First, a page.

WASHINGTON (Reuters) - Mitt Romney disclosed early on Tuesday that he expects his tax bill to come to $6.2 million on income of $42.5 million the last two years, succumbing to public pressure to shed light on how he became one of the wealthiest Americans ever to run for president.
The Republican Romney, who earned most of his wealth after co-founding private equity firm Bain Capital, bowed to weeks of public pressure by disclosing his 2010 federal tax return and a tax estimate for 2011.
Romney paid an effective tax rate of 13.9 percent on $21.6 million in 2010 income and expects to pay 15.4 percent on $20.9 million in 2011 income, his campaign said. He said previously that he estimates his net worth at $190 million to $250 million.
His surging rival for the Republican presidential nomination, Newt Gingrich, released a form 1040 - the standard income-reporting form for American taxpayers - with attachments last week, showing his income for the year was about $3.1 million and his effective tax rate more than 31 percent. Some sources of Gingrich's income were unclear because he earns most of his wealth through a holding company for enterprises such as his consulting and production companies.
Romney did not release tax returns from his time at Bain Capital. Romney co-founded the firm in 1984 and worked there until 1999. Tax returns from those years might show how Romney built the bulk of his fortune and would provide a more comprehensive picture of his wealth but the campaign said it would not be releasing them.
Romney's campaign lawyer Ben Ginsberg told reporters late on Monday: "Frankly we're not going to get into the game of once you give them something, you demand more. This is a fulsome release and we are very proud of it."
Even at more than 500 pages, the returns offer a narrow look into a working life of high income, and questions may persist over fairness in taxation. "The tax returns are very complicated compared to those of many Americans," said Brad Malt, director of Romney's trusts.
The effective tax rate is the actual tax rate paid after accounting for deductions, credits and the like. An individual might make enough to place among the richest Americans taxed at 35 percent but with deductions and alternative types of income, the actual rate paid can be much lower.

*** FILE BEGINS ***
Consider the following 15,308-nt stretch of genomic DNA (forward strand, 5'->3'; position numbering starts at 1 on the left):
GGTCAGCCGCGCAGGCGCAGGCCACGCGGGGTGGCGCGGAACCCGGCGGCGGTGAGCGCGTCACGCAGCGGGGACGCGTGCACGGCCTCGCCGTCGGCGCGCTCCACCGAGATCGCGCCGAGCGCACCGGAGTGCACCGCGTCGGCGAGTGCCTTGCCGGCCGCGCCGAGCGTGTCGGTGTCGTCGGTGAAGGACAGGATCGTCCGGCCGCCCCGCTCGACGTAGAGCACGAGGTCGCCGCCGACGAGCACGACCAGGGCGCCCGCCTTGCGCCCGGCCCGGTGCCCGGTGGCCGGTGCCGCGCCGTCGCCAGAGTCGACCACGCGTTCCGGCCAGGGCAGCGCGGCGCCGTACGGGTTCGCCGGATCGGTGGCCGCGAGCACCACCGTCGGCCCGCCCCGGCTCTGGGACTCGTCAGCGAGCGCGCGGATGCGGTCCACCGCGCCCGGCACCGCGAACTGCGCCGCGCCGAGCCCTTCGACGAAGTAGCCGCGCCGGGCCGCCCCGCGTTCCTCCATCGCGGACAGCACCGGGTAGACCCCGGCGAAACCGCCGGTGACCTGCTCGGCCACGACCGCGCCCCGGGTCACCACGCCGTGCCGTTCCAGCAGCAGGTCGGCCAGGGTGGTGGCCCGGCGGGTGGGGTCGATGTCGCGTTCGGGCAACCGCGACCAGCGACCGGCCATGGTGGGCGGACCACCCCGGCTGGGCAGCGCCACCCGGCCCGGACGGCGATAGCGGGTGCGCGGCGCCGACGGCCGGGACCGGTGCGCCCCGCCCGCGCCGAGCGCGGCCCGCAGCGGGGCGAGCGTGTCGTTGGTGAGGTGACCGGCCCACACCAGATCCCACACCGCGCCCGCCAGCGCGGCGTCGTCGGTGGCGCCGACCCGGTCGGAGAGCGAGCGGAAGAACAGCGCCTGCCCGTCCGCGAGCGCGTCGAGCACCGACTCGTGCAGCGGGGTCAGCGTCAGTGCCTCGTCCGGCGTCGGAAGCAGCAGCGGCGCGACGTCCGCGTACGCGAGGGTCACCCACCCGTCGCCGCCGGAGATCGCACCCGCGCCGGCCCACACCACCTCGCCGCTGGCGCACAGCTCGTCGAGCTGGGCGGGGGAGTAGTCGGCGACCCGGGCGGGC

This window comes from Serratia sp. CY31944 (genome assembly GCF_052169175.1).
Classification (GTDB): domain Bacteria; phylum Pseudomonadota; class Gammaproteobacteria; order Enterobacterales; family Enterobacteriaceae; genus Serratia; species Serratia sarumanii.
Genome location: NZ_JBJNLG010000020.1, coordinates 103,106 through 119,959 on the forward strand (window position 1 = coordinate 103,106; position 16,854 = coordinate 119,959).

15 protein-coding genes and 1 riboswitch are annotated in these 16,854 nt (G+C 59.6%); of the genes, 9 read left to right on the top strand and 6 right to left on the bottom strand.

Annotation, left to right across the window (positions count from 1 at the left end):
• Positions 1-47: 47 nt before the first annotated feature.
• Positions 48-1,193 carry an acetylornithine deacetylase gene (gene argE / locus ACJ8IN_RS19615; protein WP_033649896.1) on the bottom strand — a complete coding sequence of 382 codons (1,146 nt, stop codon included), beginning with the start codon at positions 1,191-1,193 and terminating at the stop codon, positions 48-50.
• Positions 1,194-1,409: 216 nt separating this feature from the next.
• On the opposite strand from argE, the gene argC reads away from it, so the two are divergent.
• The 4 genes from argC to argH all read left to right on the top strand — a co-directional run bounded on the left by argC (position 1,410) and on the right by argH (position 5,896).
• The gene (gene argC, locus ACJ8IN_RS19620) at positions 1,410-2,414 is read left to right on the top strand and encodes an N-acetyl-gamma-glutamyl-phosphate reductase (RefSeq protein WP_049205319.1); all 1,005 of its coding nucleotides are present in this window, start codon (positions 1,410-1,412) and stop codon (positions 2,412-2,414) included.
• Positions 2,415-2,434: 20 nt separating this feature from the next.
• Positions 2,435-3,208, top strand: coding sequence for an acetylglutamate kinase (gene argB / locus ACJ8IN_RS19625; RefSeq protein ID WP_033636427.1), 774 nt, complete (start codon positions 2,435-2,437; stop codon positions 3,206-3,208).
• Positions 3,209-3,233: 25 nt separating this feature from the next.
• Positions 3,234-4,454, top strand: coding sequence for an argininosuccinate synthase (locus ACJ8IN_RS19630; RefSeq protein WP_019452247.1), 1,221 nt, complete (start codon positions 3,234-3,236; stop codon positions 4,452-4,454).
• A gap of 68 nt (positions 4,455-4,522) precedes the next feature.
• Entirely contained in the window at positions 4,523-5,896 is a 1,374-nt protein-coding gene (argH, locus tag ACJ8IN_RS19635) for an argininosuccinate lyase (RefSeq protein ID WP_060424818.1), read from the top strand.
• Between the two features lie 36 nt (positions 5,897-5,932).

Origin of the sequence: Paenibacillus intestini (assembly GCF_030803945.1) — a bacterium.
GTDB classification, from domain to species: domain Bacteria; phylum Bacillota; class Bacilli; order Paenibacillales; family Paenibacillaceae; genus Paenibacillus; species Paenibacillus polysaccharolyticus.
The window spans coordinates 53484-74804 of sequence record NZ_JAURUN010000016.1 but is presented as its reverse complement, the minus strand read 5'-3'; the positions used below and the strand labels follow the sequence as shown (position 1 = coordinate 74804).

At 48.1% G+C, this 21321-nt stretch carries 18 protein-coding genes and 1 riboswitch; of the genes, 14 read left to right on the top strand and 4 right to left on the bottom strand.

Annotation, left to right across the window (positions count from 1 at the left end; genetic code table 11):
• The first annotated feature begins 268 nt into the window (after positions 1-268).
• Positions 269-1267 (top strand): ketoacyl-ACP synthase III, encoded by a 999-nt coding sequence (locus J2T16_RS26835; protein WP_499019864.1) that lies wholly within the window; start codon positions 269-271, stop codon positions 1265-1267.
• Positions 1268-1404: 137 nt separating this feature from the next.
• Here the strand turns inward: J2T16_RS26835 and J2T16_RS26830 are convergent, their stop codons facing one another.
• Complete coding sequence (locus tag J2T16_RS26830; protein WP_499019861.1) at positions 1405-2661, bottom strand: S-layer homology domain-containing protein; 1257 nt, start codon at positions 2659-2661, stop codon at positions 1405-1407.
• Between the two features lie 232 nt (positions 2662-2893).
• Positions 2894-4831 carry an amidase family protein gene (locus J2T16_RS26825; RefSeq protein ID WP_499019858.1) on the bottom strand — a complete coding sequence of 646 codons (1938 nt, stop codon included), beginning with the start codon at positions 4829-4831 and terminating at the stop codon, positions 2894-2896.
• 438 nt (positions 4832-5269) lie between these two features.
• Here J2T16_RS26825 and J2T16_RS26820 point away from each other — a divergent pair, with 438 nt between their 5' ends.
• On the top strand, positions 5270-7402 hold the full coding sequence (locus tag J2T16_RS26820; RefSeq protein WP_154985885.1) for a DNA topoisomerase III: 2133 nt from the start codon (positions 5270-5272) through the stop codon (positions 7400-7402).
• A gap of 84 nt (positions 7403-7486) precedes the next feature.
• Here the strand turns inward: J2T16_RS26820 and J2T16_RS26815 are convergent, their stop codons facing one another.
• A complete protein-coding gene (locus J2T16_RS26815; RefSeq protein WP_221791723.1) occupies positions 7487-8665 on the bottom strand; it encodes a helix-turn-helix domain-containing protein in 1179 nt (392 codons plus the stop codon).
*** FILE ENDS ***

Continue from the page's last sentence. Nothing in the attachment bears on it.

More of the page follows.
Like many of the wealthiest Americans, Romney gets most of his income through investments, so his rate trends lower in large part because of the 15 percent tax rate on capital gains. Romney had total capital gains income of $12.5 million for 2010 and an estimated $10.7 million for 2011.
Much of Romney's fortune likely qualifies as what is known as "carried interest," a share of profits earned by private equity managers taxed at the 15 percent capital gains tax rate rather than the maximum 35 percent wage rate. Private equity managers, some hedge fund executives and venture capitalists benefit from carried interest.
Campaign officials said Romney had carried interest of $7.4 million in 2010 and $5.5 million in 2011.
Critics say the 15 percent rate for carried interest is an unfair tax break because investment managers, as Romney was, are providing a service that should be taxed at the higher rate paid by wage earners.
Democrats in Congress have come close to raising the rate to have it equal the rate paid on "ordinary" or wage income but fierce lobbying has paid off so far for the private equity, venture capital and hedge fund industries.
Romney has a $100 million trust set up for his five sons. The campaign said the Romneys paid no gift taxes on the trust because they were able to use credits related to estate tax.
Romney's investment funds run through Bain are in offshore tax havens such as the Cayman Islands, a practice the campaign insists is legal and common but that has come under some criticism during the campaign.
The Romney campaign's answer to questions on this front has been that he does not control the makeup of the funds because they are run as blind trusts.
Some of these investments also are held through two Individual Retirement Accounts and investing IRAs offshore can eliminate all taxes until withdrawals are made.
Malt said that at one point money had been placed in a Swiss bank account and that this had been meant to diversify the portfolio but, aware that some such accounts are used to evade taxes, Malt decided to close it in early 2010 to remove a potential source of embarrassment. He said the account was never meant to evade taxes, and no taxes went unpaid.
As a devout Mormon, Romney gives away at least 10 percent of his income to the Mormon church, a practice known as tithing.
The documents showed he and his wife, Ann, contributed more than $7 million in charity over the two years, averaging over 16 percent of his income.
Editing by Howard Goller and Paul Simao